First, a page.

The sun is shining. There’s not a cloud in the sky.
So why can’t you see Mount Rainier?
A third of the time that happens, studies indicate pollution from a coal-fired electrical generating plant in Centralia is the culprit, according to a lawsuit filed Tuesday in U.S. District Court.
The suit filed by Northwest Environmental Advocates of Portland, asks that emissions of sulfur dioxide, nitrogen oxide and particulates, chiefly dust and ash, from the generating plant, pulp and paper mills and other major sources be reduced to improve visibility and cut acid rain in Mount Rainier National Park.
The technology to achieve that result would be expensive, said Craig Johnston, a lawyer for the group.
Along with the case, assigned to Judge William L. Dwyer, the group filed a partial consent decree in which the heads of the U.S. Environmental Protection Agency, state Ecology Department and Southwest Air Pollution Control Agency agreed to study the effects of industrial emissions on visibility at Mount Rainier, two other national parks and five wilderness areas in the state. The decree awaits the judge’s signature.
Those parks and wilderness areas have been designated Class I visibility areas under the federal Clean Air Act.
State and environmental lawyers agreed that the settlement covers less than half the dispute. Negotiations to resolve the rest are continuing, they added.
The visibility study is the start of a three-step process required by the Clean Air Act. Next, the state must identify the sources of visual impairment for each case certified by federal agencies in Class I areas. Finally, the state must impose technological controls for each source.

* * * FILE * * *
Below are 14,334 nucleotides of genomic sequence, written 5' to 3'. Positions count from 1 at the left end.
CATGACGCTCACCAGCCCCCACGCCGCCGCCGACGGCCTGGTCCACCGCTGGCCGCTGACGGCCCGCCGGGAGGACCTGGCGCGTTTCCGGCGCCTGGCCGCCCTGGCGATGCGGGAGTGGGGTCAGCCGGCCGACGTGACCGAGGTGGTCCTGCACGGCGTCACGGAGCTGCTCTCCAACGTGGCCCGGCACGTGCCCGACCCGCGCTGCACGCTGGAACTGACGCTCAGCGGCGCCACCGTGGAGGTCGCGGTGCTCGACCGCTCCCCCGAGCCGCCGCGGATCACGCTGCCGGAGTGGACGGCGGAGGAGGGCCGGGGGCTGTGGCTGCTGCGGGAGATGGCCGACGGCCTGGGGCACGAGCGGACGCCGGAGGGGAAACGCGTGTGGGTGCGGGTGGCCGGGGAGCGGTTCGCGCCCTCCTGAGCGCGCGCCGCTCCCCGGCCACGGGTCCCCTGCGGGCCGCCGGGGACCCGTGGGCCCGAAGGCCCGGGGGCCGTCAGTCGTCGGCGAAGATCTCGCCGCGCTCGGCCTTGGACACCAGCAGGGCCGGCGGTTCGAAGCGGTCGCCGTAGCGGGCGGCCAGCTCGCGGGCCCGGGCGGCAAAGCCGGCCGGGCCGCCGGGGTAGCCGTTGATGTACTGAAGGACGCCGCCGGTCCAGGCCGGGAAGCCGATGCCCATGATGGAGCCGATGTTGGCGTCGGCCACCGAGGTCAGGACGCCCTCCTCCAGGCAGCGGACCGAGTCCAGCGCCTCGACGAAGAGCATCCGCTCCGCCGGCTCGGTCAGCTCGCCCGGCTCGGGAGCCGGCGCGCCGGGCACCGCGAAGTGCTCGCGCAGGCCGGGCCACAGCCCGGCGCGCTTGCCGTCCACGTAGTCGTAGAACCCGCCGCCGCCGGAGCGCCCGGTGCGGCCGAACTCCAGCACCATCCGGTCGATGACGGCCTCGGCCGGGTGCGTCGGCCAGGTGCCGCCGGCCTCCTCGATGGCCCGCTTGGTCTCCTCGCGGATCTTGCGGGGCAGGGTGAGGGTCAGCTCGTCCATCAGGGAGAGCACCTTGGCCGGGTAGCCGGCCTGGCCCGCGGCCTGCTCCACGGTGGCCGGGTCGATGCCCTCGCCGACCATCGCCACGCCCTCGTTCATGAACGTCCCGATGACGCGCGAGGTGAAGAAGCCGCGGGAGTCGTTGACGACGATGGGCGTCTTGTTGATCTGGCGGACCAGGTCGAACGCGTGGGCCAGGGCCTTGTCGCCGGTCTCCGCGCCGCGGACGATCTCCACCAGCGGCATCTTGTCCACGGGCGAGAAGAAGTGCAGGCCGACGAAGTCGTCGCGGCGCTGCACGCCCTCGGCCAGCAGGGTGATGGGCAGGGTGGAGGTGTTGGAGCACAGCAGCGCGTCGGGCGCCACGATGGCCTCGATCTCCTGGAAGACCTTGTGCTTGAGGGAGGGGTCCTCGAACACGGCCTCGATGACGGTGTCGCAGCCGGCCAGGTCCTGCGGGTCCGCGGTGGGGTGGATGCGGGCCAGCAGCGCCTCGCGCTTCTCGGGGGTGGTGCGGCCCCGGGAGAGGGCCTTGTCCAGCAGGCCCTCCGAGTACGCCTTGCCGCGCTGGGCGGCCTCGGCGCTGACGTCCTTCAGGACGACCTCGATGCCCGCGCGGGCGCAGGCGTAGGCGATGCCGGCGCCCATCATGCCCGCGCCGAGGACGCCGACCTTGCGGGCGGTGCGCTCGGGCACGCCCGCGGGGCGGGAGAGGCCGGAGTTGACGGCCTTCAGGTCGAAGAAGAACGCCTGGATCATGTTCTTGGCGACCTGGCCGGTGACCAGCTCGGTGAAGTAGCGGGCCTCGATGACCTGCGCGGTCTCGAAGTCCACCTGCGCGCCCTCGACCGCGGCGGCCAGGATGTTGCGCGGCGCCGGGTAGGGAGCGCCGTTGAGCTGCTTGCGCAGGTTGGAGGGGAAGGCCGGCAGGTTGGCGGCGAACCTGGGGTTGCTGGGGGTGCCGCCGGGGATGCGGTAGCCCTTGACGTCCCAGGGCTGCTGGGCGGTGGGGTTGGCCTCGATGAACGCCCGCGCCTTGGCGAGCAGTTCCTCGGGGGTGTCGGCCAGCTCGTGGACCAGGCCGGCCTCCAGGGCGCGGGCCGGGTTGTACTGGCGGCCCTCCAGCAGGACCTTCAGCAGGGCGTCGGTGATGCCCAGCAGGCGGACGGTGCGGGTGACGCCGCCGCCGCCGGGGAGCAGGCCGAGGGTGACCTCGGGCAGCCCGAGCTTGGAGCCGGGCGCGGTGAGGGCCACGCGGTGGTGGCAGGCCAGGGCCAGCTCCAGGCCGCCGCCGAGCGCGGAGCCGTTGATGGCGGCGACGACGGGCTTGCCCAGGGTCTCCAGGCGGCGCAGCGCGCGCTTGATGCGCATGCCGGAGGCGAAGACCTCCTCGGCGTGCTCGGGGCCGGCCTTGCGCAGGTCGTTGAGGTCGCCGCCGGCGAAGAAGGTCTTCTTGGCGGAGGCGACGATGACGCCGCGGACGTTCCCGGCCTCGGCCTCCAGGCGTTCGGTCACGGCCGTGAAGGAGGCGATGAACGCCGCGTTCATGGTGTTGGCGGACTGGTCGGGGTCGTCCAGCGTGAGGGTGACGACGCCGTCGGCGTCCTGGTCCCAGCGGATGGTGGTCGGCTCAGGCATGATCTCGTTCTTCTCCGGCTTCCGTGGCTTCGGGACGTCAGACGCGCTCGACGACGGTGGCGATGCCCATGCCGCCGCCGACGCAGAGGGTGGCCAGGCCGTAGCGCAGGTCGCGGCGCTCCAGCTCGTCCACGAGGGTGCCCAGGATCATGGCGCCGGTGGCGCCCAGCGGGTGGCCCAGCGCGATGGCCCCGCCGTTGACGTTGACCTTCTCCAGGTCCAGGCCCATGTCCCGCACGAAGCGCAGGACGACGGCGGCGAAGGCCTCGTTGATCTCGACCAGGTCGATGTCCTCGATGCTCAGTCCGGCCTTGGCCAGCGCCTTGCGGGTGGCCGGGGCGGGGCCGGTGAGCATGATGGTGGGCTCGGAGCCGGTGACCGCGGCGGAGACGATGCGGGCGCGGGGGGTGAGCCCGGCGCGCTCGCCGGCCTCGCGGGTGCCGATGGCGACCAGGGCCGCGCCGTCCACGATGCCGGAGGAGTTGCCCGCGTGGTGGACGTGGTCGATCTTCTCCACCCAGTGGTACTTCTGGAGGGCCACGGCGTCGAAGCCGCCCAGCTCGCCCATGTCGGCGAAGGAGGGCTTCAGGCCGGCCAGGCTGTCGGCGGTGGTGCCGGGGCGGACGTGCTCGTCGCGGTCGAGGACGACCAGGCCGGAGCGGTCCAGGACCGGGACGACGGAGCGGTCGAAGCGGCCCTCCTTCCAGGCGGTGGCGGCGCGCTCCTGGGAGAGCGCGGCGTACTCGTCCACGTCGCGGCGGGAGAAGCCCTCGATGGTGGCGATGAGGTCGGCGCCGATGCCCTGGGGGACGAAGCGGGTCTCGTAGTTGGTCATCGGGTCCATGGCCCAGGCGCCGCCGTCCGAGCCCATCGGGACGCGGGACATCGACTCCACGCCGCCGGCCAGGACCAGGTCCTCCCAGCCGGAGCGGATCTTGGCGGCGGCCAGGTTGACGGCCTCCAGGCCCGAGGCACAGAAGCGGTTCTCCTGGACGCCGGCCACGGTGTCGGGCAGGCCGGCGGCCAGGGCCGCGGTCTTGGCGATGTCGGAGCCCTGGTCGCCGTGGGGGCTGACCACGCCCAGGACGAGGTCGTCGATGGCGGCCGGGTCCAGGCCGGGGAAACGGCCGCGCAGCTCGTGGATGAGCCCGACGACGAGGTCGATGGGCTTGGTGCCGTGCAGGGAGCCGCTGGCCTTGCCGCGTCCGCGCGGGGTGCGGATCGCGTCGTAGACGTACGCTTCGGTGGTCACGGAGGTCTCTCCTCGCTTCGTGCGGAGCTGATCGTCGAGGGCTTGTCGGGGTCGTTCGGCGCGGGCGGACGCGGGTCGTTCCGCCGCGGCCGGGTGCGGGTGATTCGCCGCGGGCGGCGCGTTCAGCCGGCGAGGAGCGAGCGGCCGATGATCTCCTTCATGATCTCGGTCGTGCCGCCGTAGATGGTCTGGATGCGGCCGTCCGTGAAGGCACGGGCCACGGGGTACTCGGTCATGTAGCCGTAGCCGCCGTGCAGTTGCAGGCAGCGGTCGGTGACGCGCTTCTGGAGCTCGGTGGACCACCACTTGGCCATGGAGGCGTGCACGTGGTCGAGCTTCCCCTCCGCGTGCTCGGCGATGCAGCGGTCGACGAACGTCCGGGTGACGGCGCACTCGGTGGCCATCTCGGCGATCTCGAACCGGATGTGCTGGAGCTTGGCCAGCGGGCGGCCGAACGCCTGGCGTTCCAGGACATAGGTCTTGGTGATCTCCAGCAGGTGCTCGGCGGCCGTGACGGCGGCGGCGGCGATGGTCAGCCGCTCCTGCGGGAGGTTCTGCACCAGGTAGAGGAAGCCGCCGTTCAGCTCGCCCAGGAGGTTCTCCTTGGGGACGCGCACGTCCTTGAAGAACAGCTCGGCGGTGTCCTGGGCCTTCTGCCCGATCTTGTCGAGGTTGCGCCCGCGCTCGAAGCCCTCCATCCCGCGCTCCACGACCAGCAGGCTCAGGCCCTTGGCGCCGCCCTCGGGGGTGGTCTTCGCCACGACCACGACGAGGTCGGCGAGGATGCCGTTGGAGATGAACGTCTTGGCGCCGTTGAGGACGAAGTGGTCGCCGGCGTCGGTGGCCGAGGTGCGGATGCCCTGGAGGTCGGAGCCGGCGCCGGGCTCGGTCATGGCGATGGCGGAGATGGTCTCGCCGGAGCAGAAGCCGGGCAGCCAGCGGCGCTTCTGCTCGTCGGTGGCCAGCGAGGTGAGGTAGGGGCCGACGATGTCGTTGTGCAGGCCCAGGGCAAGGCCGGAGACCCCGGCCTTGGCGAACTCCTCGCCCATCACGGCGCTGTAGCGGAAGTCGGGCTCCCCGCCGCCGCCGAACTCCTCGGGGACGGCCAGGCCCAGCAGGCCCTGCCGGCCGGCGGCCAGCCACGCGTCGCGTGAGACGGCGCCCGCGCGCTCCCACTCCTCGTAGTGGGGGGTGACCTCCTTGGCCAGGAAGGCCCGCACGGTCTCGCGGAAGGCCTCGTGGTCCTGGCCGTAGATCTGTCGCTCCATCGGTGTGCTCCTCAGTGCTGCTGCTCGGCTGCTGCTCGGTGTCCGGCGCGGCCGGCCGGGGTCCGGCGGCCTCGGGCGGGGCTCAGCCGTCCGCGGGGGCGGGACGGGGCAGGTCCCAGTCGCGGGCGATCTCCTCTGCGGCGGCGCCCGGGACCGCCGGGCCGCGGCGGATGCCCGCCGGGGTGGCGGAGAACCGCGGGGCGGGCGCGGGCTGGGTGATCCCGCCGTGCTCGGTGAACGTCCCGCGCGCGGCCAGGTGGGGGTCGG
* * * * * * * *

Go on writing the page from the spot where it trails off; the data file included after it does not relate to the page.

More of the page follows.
The third step has never been taken anywhere in the country, said Nina Bell, executive director of the environmental group.
Ecology is nine years overdue on the visibility study, said Renee Guillierie, an agency spokeswoman. Ecology officials decided to work first on “some of the major air pollution problems that affect public health,” chiefly in the Seattle-Tacoma, Spokane and Vancouver areas, Guillierie said.
With progress in those areas, the agency is better prepared to begin attacking visibility problems, she said.
Ron Levine, an assistant state attorney general, added that Ecology and the southwest Washington air pollution control agency feared legal action from utilities as well as from environmental interests.
“I think it’s a classic case of the operators wanting to move more slowly, the citizens wanting to move more quickly and Ecology and SWAPCA that are caught in the middle,” Levine said.
The 1,340-megawatt Centralia plant is the largest single source of sulfur dioxide west of the Mississippi River, the utility and environmentalists agree. Sulfur dioxide is the source of acid rain.
Research indicates the plant is responsible for about a third of the 132 days of visibility impairment blamed on human sources at Mount Rainier annually, according to reports issued by the National Park Service and the regional agency.